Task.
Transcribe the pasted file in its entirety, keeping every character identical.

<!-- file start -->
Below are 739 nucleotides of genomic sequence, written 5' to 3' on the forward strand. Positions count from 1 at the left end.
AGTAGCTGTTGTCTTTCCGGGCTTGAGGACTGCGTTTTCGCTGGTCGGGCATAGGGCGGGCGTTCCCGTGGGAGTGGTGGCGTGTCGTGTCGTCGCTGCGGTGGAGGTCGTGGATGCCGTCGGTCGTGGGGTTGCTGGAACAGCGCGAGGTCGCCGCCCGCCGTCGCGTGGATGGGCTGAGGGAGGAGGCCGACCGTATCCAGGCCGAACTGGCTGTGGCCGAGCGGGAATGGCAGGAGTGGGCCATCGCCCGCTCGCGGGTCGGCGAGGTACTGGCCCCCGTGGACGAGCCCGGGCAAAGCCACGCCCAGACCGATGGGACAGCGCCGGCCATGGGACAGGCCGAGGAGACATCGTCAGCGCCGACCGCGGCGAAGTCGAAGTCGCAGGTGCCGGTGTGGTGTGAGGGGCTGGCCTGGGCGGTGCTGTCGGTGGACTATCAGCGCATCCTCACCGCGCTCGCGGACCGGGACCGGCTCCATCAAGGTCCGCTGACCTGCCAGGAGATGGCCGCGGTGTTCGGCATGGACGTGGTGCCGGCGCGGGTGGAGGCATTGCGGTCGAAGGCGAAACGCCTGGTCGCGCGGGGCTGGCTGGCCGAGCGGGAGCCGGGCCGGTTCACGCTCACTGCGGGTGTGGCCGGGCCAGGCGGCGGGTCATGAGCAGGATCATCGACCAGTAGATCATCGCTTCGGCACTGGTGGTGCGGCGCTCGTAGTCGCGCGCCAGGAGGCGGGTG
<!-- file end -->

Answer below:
Below are 739 nucleotides of genomic sequence, written 5' to 3' on the forward strand. Positions count from 1 at the left end.
AGTAGCTGTTGTCTTTCCGGGCTTGAGGACTGCGTTTTCGCTGGTCGGGCATAGGGCGGGCGTTCCCGTGGGAGTGGTGGCGTGTCGTGTCGTCGCTGCGGTGGAGGTCGTGGATGCCGTCGGTCGTGGGGTTGCTGGAACAGCGCGAGGTCGCCGCCCGCCGTCGCGTGGATGGGCTGAGGGAGGAGGCCGACCGTATCCAGGCCGAACTGGCTGTGGCCGAGCGGGAATGGCAGGAGTGGGCCATCGCCCGCTCGCGGGTCGGCGAGGTACTGGCCCCCGTGGACGAGCCCGGGCAAAGCCACGCCCAGACCGATGGGACAGCGCCGGCCATGGGACAGGCCGAGGAGACATCGTCAGCGCCGACCGCGGCGAAGTCGAAGTCGCAGGTGCCGGTGTGGTGTGAGGGGCTGGCCTGGGCGGTGCTGTCGGTGGACTATCAGCGCATCCTCACCGCGCTCGCGGACCGGGACCGGCTCCATCAAGGTCCGCTGACCTGCCAGGAGATGGCCGCGGTGTTCGGCATGGACGTGGTGCCGGCGCGGGTGGAGGCATTGCGGTCGAAGGCGAAACGCCTGGTCGCGCGGGGCTGGCTGGCCGAGCGGGAGCCGGGCCGGTTCACGCTCACTGCGGGTGTGGCCGGGCCAGGCGGCGGGTCATGAGCAGGATCATCGACCAGTAGATCATCGCTTCGGCACTGGTGGTGCGGCGCTCGTAGTCGCGCGCCAGGAGGCGGGTG